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Kavalan language

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Kavalan language

Kavalan
kbaran [kɨβaˈɾan]
Native to Taiwan
Ethnicity Kavalan
Native speakers
24  (2000)[1]
Language codes
ISO 639-3 ckv
Glottolog kava1241[2]
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(dark green, north) The Kavalanic languages: Basai, Ketagalan, and Kavalan

Kavalan (Kebalan/kbalan) was formerly spoken in the Northeast coast area of Taiwan by the Kavalan people (噶瑪蘭). It is an East Formosan language of the Austronesian family.

Kavalan is no longer spoken in its original area. As of 1930, it was used only as a home language. As of 1987, it was still spoken in Atayal territories. In 2000, this language was still reported to be spoken by 24 speakers but considered moribund.

Dialects

Kavalan consists of the following speech communities ordered from north to south (Li 2006:1):[3]

  • Kariawan (Jialiwan 加禮宛) - near Hualien, a formerly Sakizaya-speaking area
  • Patʀungan (Xinshe 新社) - located in Fungpin (豐濱鄉), Hualien
  • Kulis (Lide 立德)
  • Kralut (Zhangyuan 樟原)

These speech communities in eastern Taiwan were named after older settlements from the north, such as Kariawan, Sahut, and Tamayan, where the Kavalan people originally migrated from. Modern-day Kavalan speakers are surrounded by the Amis.

Many Kavalan can also speak Amis, Taiwanese, Mandarin, and Japanese (Li 2006:1).

Phonology

In Kavalan, Proto-Austronesian phonemes have merged as follows:[3]

  • *n, *N, *j, *ɲ as n
  • *t, *T, *c as t
  • *d, *D, *Z as z
  • *s, *S as s
  • *q, *ʔ, *H are deleted

The following Proto-Austronesian phonemes are split:

  • *k into q and k
  • *l into r and ʀ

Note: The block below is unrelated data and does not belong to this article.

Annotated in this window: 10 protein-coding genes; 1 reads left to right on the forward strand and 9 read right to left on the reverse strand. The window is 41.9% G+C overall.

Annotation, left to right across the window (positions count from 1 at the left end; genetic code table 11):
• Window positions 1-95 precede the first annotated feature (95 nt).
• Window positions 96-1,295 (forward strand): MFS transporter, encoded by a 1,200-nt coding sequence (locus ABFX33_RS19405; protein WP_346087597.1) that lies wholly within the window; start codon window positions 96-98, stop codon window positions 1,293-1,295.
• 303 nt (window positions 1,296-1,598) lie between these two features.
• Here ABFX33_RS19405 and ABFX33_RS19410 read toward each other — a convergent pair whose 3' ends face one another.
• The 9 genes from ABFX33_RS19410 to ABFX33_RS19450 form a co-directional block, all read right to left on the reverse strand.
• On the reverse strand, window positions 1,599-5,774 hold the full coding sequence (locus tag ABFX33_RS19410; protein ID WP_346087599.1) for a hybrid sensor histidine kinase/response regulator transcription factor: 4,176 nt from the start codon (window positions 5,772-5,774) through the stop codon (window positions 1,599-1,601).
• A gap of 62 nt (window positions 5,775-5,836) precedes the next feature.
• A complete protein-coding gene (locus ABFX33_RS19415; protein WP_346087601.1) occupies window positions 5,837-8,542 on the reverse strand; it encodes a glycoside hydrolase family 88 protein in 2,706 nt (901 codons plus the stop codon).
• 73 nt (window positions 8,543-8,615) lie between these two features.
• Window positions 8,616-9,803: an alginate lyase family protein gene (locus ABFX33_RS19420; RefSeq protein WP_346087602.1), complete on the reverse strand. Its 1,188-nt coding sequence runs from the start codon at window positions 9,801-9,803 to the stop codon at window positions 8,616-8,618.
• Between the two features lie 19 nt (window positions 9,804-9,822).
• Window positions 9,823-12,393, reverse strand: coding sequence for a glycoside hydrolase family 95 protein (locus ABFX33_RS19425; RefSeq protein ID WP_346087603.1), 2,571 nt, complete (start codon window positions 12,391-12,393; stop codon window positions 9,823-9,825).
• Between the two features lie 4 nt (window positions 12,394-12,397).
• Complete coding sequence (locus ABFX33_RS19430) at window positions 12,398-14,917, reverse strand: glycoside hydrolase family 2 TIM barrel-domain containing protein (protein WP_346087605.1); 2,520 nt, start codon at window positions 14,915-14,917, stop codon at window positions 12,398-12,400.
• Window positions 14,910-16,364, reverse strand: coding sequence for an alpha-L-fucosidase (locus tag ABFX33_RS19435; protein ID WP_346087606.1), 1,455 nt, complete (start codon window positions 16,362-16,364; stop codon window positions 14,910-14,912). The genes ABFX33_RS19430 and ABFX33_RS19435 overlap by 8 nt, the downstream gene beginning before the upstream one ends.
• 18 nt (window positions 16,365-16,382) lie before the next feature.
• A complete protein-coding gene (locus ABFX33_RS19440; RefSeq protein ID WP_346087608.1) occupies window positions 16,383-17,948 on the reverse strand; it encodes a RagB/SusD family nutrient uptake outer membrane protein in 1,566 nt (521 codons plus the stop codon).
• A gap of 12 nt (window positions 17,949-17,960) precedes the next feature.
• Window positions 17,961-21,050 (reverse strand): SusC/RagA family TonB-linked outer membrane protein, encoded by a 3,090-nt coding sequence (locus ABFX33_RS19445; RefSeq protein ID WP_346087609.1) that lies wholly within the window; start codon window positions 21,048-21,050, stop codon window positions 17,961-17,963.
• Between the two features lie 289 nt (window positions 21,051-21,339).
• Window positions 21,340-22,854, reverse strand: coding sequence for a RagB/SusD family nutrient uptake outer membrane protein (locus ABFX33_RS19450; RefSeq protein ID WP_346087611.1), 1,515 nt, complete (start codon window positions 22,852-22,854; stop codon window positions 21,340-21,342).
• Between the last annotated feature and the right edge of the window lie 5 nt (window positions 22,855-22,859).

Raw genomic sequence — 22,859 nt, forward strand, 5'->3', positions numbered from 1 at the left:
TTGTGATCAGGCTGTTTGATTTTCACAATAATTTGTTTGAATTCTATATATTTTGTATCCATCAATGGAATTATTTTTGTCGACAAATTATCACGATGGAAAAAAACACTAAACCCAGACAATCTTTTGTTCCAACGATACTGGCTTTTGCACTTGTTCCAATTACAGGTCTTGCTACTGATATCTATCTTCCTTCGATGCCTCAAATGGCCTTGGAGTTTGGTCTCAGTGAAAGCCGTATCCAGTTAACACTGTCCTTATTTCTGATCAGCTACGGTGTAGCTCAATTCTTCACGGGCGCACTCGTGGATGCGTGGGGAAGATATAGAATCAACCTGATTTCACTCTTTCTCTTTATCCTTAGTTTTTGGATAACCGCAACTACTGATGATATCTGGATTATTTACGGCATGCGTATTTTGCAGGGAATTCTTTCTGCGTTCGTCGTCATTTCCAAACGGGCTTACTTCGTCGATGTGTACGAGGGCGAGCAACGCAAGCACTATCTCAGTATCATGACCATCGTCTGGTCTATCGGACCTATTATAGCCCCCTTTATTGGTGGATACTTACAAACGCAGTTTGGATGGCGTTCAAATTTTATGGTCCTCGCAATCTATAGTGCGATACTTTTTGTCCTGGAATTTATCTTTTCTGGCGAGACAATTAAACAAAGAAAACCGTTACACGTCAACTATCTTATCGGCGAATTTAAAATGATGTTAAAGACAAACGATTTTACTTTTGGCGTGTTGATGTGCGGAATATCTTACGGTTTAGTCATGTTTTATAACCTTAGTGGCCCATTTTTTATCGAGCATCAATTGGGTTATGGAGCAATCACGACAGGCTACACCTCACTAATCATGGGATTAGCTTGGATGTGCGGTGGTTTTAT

• *a into i (if adjacent to q) and a

The Kavalan language is also notable for having a large inventory of consonant clusters. It is also one of the only two Formosan languages that has geminate consonants, with the other one being Basay (Blust 2009:642). Consonant gemination is also common in the northern Philippine languages, but is non-existent in the Central Philippine languages except for Rinconada Bikol (Blust 2009:220).

Grammar

Morphology

The Kavalan phonemic inventory is as follows (Li 2006:3):

  • True consonants: /p, t, k, q, s, z, b, ʀ, m, n, ng, l, r/[4]
  • Semivowels: /w, y/
  • Glottal stop: /'/
  • Vowels: /i, u, e, a/

In total, there are 16 consonants and 4 vowels.

Kavalan nouns and verbs are distinguished by the lack of /a/ in the first syllable (nouns) or presence of /a/ (verbs).[3] Kavalan syllables take on the structure (C)(C)V(C)(C) (Li 2006:5). Kavalan is also one of two Formosan languages to have geminating consonants.

Kavalan affixes include:

  • m- (agent focus)
  • -um-/-m- (agent focus)
  • -in/-n- as variants of ni- (patient)
  • -a (irrealis patient-focus marker)
  • -an (locative-focus marker, nominalizer)
  • -i (imperative, patient focus)
  • pa- (causative)
  • qa- (future)

Unlike many other Formosan languages, there is no *-en suffix.

Syntax

Kavalan, like most other Formosan and Philippine languages, has many case markers.

  • Nominative: a/ya
  • Oblique: ta, tu
  • Genitive: na, ni
  • Locative: sa, ta- -an

Types of focus in Kavalan include (Li 2006:26-27):

  1. Agent
  2. Patient
  3. Locative
  4. Instrumental
  5. Beneficiary
The Kavalan case markers below are from Li (2006:27).
Kavalan Case Markers
Case Nominative Oblique Genitive Locative
Common a, ya tu na sa, ta- -an
Personal a, ya ta ni -

Pronouns

The Kavalan Personal pronouns below are from Li (2006:30).

Kavalan Personal Pronouns
Type of
Pronoun
Nominative Genitive Oblique Locative